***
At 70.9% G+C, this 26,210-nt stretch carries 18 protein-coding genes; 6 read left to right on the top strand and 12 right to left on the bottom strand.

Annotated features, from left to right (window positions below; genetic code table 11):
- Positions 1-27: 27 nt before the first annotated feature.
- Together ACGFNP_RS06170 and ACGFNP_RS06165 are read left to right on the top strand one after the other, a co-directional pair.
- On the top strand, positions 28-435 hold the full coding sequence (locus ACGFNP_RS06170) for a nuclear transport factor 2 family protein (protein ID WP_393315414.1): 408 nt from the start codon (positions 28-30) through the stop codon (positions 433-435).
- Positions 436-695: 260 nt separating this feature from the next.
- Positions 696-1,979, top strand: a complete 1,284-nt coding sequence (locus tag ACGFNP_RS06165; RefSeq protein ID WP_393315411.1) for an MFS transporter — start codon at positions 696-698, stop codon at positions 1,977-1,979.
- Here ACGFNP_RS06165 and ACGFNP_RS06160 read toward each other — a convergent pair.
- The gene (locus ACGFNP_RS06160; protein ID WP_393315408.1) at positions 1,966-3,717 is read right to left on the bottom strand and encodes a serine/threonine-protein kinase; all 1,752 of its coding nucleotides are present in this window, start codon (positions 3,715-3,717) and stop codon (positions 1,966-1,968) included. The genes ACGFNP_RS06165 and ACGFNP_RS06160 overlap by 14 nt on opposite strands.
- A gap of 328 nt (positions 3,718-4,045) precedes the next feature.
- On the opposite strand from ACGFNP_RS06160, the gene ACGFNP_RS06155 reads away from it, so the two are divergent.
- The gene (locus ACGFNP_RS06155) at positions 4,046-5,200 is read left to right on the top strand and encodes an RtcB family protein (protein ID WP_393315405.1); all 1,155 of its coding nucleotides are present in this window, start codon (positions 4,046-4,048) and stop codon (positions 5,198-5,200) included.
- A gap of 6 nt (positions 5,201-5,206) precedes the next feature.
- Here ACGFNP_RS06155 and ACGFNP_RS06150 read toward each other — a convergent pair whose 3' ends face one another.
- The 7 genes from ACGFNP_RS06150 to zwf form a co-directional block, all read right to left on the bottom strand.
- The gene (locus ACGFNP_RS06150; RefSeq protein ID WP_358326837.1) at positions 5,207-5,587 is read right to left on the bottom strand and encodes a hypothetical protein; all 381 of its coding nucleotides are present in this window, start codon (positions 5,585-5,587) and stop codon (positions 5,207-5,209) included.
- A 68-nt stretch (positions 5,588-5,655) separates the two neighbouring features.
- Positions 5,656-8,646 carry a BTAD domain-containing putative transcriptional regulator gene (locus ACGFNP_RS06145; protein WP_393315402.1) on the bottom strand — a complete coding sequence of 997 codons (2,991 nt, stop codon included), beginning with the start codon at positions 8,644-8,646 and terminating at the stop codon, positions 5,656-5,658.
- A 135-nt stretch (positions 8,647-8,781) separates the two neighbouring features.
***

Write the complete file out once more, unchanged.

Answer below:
At 70.9% G+C, this 26,210-nt stretch carries 18 protein-coding genes; 6 read left to right on the top strand and 12 right to left on the bottom strand.

Annotated features, from left to right (window positions below; genetic code table 11):
- Positions 1-27: 27 nt before the first annotated feature.
- Together ACGFNP_RS06170 and ACGFNP_RS06165 are read left to right on the top strand one after the other, a co-directional pair.
- On the top strand, positions 28-435 hold the full coding sequence (locus ACGFNP_RS06170) for a nuclear transport factor 2 family protein (protein ID WP_393315414.1): 408 nt from the start codon (positions 28-30) through the stop codon (positions 433-435).
- Positions 436-695: 260 nt separating this feature from the next.
- Positions 696-1,979, top strand: a complete 1,284-nt coding sequence (locus tag ACGFNP_RS06165; RefSeq protein ID WP_393315411.1) for an MFS transporter — start codon at positions 696-698, stop codon at positions 1,977-1,979.
- Here ACGFNP_RS06165 and ACGFNP_RS06160 read toward each other — a convergent pair.
- The gene (locus ACGFNP_RS06160; protein ID WP_393315408.1) at positions 1,966-3,717 is read right to left on the bottom strand and encodes a serine/threonine-protein kinase; all 1,752 of its coding nucleotides are present in this window, start codon (positions 3,715-3,717) and stop codon (positions 1,966-1,968) included. The genes ACGFNP_RS06165 and ACGFNP_RS06160 overlap by 14 nt on opposite strands.
- A gap of 328 nt (positions 3,718-4,045) precedes the next feature.
- On the opposite strand from ACGFNP_RS06160, the gene ACGFNP_RS06155 reads away from it, so the two are divergent.
- The gene (locus ACGFNP_RS06155) at positions 4,046-5,200 is read left to right on the top strand and encodes an RtcB family protein (protein ID WP_393315405.1); all 1,155 of its coding nucleotides are present in this window, start codon (positions 4,046-4,048) and stop codon (positions 5,198-5,200) included.
- A gap of 6 nt (positions 5,201-5,206) precedes the next feature.
- Here ACGFNP_RS06155 and ACGFNP_RS06150 read toward each other — a convergent pair whose 3' ends face one another.
- The 7 genes from ACGFNP_RS06150 to zwf form a co-directional block, all read right to left on the bottom strand.
- The gene (locus ACGFNP_RS06150; RefSeq protein ID WP_358326837.1) at positions 5,207-5,587 is read right to left on the bottom strand and encodes a hypothetical protein; all 381 of its coding nucleotides are present in this window, start codon (positions 5,585-5,587) and stop codon (positions 5,207-5,209) included.
- A 68-nt stretch (positions 5,588-5,655) separates the two neighbouring features.
- Positions 5,656-8,646 carry a BTAD domain-containing putative transcriptional regulator gene (locus ACGFNP_RS06145; protein WP_393315402.1) on the bottom strand — a complete coding sequence of 997 codons (2,991 nt, stop codon included), beginning with the start codon at positions 8,644-8,646 and terminating at the stop codon, positions 5,656-5,658.
- A 135-nt stretch (positions 8,647-8,781) separates the two neighbouring features.